Who You Gonna Believe? American Psychiatric Association & Ghostwriting

Paul Thacker, an investigator with the Project on Government Oversight (POGO), writes:

The blogosphere lit up with several posts on the American Psychiatric Association’s (APA) refusal to print a letter critical of a medical textbook they published with help from the ghostwriting company Scientific Therapeutics Information.

We covered it at POGO here ,and Dr. Bernard Carroll wrote about it over at Health Care Renewa. Dr. Carroll hints that other documents may throw more light on the controversial textbook.

“…documents may well be available if they could be unsealed in pending litigation. Naturally, corporations and their attorneys strive to keep the information hidden. But our general point is that the APA has a different duty – which is to transparency rather than to stonewalling. Did the APA do that? Sadly, no, they did not.”

Author and journalism professor Alison Bass writes on her blog that APA’s refusal to publish the letter smacks of “censorship.”

How sad. Can it be that the APA is so fearful of its members’ reactions (or more likely, legal threats by Nemeroff and Schatzberg) that it cannot even run a short and well-reasoned letter to the editor? For an organization that represents a profession whose very modus operandi is based on disclosure and transparency, the APA’s track record of censorship and secrecy is unacceptable.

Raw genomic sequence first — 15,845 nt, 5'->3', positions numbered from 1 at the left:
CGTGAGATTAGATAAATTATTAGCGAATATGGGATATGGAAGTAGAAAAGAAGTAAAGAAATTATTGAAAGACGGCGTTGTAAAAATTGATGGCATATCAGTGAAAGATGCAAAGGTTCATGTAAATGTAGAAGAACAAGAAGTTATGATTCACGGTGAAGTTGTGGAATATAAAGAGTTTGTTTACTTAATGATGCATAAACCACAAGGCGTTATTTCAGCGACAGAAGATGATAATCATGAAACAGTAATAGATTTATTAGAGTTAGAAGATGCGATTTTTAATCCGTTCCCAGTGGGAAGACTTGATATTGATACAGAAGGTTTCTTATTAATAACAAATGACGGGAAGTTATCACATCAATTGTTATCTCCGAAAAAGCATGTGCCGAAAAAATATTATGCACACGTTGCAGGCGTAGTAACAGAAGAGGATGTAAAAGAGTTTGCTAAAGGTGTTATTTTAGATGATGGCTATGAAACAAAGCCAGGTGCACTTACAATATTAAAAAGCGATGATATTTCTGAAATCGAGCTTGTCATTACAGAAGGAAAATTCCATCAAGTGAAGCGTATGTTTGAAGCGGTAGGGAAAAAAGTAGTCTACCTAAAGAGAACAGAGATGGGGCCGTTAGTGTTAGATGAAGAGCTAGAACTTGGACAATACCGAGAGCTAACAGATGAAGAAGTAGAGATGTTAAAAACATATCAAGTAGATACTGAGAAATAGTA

Meanwhile, Dr. Danny Carlat writes that the whole affair is like a bad penny that just won’t go away.

“I don’t think this issue is going away. It’s time for the APA to prove to the world that they were not complicit with a drug company in publishing a “textbook” that artfully hid Paxil’s side effects.”

Ed Silverman has a wrap up piece over at Pharmalot, with links to all the blogs published thus far. A reader named “Casper” commented at the end, “I loves the APA.”

On a more serious note, concern about ghostwriting has truly gone global. Canada’s leading law school at the University of Toronto in conjunction with the university’s Centre for Ethics is hosting a one day conference on the topic in early May.

The meeting is being organized by Associate Professor Trudo Lemmens and will feature an international panel of experts including myself from POGO, Carl Elliot from the U. of Minnesota, Adriane Fugh-Berman of Georgetown, David Healy from Cardiff, and David Korn of Harvard.

You can find the full agenda at this site (pdf file).

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